Do you have a story from your experience about a cybersecurity breach that you helped fix or stop? What were the main takeaways from that story?

I cannot talk about anything like that.

But I will say that I think it’s a challenge for everyone in this area to communicate in ways that are both timely and accurate, and that reflect a sense of scale and context. Not all “breach” incidents are actually dangerous or even significant. We need better rules and a better syntax and some public understanding of when an incident is one thing and when it’s the other.

What are the main cybersecurity tools that you use on a frequent basis? For the benefit of our readers can you briefly explain what they do?

Because our systems are under double-threat, both by hackers generally, as most systems are, and by people who want to cheat on their exams or steal from exam companies, we cannot discuss any of the tools we use. Sorry.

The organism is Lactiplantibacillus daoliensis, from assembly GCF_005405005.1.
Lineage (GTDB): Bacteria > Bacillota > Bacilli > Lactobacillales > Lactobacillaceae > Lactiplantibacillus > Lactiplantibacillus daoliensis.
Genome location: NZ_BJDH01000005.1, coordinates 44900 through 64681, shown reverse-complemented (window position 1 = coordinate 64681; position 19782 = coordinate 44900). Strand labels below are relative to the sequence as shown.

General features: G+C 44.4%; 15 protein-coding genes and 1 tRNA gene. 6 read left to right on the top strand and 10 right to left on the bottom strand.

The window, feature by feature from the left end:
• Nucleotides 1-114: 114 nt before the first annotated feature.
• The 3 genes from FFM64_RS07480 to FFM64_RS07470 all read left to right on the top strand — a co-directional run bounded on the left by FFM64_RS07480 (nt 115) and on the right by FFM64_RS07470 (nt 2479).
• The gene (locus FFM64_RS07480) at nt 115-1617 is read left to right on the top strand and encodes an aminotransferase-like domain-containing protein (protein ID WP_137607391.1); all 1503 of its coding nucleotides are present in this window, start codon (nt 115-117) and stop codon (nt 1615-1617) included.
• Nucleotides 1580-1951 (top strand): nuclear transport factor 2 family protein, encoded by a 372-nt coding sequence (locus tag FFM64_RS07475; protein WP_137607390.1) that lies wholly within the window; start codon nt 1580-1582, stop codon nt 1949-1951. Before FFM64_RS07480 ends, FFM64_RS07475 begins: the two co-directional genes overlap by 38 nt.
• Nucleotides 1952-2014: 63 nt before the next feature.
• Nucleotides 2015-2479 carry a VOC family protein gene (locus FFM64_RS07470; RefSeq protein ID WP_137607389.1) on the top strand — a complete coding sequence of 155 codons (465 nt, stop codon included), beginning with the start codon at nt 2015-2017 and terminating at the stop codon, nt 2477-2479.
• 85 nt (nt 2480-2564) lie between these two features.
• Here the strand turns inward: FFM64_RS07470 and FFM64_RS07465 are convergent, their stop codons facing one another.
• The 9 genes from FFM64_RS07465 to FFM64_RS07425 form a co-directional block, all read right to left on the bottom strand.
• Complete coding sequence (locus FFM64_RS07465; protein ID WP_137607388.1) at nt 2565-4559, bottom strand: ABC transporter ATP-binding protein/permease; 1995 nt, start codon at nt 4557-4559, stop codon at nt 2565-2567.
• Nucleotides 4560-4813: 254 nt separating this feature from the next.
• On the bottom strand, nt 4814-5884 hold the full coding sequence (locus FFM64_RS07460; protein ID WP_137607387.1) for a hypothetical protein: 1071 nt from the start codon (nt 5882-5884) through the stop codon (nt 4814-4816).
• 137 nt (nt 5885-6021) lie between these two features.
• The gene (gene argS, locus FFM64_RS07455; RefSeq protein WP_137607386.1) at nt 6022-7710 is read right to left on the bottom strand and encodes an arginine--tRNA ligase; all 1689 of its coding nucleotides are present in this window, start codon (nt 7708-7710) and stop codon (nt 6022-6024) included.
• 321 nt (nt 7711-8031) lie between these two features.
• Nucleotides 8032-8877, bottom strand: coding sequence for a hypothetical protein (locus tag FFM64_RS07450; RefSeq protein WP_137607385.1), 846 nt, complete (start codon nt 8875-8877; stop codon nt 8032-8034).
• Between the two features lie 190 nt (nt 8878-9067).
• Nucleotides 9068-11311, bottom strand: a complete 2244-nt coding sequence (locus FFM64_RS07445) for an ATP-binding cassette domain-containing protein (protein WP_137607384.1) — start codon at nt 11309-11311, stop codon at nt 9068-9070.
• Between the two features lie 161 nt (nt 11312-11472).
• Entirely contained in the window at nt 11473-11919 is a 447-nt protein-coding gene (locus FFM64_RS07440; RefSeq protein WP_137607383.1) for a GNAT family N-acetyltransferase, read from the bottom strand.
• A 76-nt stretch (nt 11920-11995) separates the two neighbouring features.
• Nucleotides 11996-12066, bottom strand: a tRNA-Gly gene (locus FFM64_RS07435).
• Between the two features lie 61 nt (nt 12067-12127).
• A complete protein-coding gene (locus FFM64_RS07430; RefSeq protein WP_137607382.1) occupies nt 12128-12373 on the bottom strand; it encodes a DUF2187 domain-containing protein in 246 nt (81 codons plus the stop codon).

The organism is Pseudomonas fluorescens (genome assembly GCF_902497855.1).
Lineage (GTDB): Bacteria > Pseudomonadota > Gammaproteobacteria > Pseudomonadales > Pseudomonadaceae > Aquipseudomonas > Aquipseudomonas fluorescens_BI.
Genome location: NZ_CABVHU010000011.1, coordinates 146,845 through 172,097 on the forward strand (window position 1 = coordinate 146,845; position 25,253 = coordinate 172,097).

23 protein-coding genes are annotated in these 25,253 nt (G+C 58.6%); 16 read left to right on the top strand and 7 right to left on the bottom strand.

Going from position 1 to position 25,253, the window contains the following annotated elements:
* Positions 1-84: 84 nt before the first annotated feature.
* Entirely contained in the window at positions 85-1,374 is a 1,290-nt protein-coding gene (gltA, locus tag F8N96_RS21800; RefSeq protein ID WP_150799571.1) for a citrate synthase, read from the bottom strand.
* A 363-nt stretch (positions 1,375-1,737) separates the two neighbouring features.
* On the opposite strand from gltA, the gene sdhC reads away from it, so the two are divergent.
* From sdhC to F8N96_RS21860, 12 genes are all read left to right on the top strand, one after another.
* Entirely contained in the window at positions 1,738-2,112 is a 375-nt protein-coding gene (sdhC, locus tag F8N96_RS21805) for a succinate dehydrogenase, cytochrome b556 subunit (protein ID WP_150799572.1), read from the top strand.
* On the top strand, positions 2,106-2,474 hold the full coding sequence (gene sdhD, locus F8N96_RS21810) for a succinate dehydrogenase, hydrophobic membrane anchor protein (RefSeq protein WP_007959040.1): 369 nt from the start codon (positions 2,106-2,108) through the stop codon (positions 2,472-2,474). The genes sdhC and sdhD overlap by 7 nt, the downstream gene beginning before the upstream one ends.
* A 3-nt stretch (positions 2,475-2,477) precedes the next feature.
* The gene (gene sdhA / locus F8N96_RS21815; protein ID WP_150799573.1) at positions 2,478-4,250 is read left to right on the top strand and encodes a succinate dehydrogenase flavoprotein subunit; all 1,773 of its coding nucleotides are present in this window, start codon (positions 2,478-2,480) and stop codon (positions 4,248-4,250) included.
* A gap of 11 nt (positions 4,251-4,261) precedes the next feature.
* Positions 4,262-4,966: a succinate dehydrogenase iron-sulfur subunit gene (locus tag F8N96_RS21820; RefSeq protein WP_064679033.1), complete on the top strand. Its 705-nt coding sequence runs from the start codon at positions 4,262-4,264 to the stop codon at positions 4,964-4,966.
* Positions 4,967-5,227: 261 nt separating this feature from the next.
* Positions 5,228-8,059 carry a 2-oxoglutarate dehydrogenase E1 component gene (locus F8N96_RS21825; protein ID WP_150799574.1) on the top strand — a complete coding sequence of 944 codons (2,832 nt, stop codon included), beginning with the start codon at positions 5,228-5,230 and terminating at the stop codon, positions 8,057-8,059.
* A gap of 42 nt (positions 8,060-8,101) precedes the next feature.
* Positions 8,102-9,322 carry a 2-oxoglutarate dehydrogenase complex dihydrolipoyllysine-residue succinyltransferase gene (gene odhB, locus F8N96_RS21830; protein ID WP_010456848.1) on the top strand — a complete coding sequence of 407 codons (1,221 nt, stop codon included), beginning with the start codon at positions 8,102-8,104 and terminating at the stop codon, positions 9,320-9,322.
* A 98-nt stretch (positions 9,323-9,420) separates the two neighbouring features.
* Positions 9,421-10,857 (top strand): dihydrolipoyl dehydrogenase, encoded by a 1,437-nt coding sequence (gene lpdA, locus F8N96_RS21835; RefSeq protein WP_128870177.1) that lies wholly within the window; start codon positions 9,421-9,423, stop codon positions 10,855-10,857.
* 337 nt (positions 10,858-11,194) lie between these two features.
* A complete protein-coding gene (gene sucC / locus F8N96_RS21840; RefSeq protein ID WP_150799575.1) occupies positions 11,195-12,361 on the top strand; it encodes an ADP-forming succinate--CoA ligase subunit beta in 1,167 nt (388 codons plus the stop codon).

How does someone who doesn’t have a large team deal with this? How would you articulate when a company can suffice with “over the counter” software, and when they need to move to a contract with a cybersecurity agency, or hire their own Chief Information Security Officer?

If you’re dealing with moderate amounts of data or your data isn’t especially valuable, “over the counter” is probably fine. You usually don’t need armed security guards to protect your purse. But if you have large data volume or it’s especially sensitive — personal, financial — simple solutions probably aren’t enough. Every situation is different but you probably don’t want to ever be in a position to wish you did more.

As you know, breaches or hacks can occur even for those who are best prepared, and no one will be aware of it for a while. Are there 3 or 4 signs that a lay person can see or look for that might indicate that something might be “amiss”?